By Kelline Linton, Staff Writer
The light ahead was yellow, and the campus was at least 10 minutes away.
“Hurry, hurry! Go, go!” Christie Smith urged her friend. With five minutes left before 10 p.m., it looked like she might not make curfew tonight.
Smith, junior missions major from Allen, has a weekday curfew that begins at 10 p.m. At the age of 21, Christie is several years past the 11:30 p.m. freshman curfew but willingly gives up a late night out for her unique job Ð the residence assistant.
The RAs on campus are generally upperclassmen students who live in underclassmen residence halls, usually two per floor for each hall. These students receive free board and a monthly salary.
“RAs are here to put the smackdown and to enforce the rules,” said Ashley Durham, sophomore management major Salem, Ore., and Nelson Hall RA.
“It’s hard not to step on people’s toes,” Smith said, RA in Sikes Hall. “You want to enforce the rules, but you also want to be there for them and build their trust.”
Marie Thomas, residence director of Nelson, said a RA’s “first and foremost job is ministry. They are spiritual role models, and are meant to build a community and to curate a family environment.”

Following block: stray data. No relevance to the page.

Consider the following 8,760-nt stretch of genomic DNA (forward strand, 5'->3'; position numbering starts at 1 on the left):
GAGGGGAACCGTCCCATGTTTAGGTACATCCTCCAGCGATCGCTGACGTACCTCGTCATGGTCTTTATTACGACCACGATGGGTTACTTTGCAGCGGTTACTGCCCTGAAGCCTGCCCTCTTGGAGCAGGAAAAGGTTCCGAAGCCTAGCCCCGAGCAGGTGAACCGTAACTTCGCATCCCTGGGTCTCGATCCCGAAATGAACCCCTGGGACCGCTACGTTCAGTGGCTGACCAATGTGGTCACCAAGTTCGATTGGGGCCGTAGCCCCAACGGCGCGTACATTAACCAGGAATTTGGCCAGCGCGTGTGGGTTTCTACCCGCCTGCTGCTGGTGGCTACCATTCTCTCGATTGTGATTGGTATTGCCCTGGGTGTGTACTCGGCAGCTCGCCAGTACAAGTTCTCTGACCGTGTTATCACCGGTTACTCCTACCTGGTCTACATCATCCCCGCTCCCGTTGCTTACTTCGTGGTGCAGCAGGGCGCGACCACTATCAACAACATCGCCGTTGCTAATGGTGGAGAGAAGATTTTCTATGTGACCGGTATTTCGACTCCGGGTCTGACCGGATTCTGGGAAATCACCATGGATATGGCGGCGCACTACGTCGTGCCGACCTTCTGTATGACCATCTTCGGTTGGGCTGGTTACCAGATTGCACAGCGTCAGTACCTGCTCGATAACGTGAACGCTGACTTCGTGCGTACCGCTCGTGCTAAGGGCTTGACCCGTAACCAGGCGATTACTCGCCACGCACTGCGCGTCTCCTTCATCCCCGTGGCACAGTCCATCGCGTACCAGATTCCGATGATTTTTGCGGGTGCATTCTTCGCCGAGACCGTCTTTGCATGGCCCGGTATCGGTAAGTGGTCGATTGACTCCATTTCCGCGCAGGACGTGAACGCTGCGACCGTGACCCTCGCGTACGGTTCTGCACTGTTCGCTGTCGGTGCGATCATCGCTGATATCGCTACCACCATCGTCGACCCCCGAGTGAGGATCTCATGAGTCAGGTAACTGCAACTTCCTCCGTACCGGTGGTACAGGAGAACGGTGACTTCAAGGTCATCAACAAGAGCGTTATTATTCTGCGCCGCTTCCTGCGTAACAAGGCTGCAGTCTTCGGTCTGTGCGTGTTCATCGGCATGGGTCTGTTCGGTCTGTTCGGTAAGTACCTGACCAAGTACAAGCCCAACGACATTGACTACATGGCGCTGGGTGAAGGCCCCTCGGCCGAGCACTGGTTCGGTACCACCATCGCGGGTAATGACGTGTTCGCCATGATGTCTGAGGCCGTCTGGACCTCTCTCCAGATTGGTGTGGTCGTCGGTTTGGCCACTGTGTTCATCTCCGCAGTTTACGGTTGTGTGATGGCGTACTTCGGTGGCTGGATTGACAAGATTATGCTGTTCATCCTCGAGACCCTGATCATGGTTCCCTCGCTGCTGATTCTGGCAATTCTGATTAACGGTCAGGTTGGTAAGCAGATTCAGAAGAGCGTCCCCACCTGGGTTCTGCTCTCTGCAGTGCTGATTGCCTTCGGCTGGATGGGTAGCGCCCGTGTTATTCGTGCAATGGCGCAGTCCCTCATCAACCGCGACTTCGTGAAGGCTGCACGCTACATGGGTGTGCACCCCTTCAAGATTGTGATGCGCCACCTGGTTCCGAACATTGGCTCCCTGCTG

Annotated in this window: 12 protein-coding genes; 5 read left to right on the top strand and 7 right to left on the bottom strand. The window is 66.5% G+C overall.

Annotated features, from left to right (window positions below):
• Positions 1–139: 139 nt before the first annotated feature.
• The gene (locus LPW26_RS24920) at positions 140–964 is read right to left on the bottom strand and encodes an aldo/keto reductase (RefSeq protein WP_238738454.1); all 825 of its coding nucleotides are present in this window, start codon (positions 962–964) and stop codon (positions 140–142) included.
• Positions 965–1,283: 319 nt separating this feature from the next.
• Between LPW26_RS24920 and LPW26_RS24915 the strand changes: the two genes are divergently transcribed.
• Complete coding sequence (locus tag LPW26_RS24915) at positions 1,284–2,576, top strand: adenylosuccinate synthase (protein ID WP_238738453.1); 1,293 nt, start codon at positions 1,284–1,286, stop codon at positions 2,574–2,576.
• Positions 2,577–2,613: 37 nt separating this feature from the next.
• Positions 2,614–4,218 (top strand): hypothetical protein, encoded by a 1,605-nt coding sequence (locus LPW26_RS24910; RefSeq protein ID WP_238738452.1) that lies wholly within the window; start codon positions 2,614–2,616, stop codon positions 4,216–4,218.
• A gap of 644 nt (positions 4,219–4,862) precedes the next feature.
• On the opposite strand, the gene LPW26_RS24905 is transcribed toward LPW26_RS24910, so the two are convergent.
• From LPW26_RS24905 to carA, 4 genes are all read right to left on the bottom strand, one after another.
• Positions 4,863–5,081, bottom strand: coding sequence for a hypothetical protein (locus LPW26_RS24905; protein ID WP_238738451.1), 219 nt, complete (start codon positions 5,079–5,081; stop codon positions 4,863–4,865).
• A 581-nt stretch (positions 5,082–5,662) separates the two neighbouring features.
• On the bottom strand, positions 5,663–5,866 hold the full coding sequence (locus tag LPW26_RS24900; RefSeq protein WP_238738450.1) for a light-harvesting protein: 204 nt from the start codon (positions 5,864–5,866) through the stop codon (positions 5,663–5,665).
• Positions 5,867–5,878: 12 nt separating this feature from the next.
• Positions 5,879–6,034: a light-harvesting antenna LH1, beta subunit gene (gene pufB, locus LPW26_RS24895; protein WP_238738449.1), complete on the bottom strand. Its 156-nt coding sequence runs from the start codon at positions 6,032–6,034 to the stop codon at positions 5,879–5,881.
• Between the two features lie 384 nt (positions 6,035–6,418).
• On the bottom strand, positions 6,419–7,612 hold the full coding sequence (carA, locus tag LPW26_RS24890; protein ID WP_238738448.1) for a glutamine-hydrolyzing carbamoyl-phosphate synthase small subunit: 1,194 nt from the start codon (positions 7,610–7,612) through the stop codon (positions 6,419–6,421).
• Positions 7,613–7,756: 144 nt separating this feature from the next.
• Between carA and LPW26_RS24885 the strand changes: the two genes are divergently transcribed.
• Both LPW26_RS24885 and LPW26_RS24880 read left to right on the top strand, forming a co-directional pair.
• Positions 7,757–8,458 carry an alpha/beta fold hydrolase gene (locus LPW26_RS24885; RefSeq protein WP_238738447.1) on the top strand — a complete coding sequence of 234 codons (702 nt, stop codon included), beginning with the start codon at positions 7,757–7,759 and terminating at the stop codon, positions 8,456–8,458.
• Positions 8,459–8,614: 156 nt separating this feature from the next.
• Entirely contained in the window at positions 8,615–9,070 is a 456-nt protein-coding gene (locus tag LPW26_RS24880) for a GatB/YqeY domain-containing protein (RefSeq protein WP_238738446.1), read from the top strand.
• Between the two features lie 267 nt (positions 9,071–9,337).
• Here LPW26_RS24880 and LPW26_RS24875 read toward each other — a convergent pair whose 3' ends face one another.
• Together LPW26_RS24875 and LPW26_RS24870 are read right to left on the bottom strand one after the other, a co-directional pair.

The residence assistants this year went through a week-long training session, including two days at Camp Butman, where they discovered their strengths.
“We built friendships, and relationships grew,” said Kristin Gravley, sophomore nursing major from Overton and Nelson RA. “Camp taught us that we are all different; our strengths are all different. Being an RA is not an individual job. You have to lean upon your staff mates.”
The main duration of RA training focused on potential scenarios ranging from the signs of homesickness to the possibility of suicide. In severe cases like alcohol and suicide, each RA has been trained to notify their residence director. RDs host the Monday business meetings and Wednesday spiritual meetings and give out the usual RA assignments Ð curfew check, event advertisement and a once-a-week shift at the lobby work desk.
“I enjoy being an RA because you’re living in the hall, right in the middle,” Durham said. “You are here for everybody; you have the 411 on everybody. Girls look up to you because they think you are more mature than them, yet you’re only one year older.”
A residence assistant is a full time job. Their curfew is at 10 p.m. on weeknights, and their door must be open from 10 p.m. to midnight. Each RA can only check out for a maximum of three weekends per semester with prior notice given for each. Former Nelson RA Amy Stoll, junior nursing major from Tucson, Ariz., said that it’s nice not having a curfew, but it’s fun to see her girls still around campus.
The majority of RA’s said they feel the worth of the experience.
“You get to build personal relationships with the girls on your hall,” Durham said, “and these relationships far outweigh the difficulties of the job.”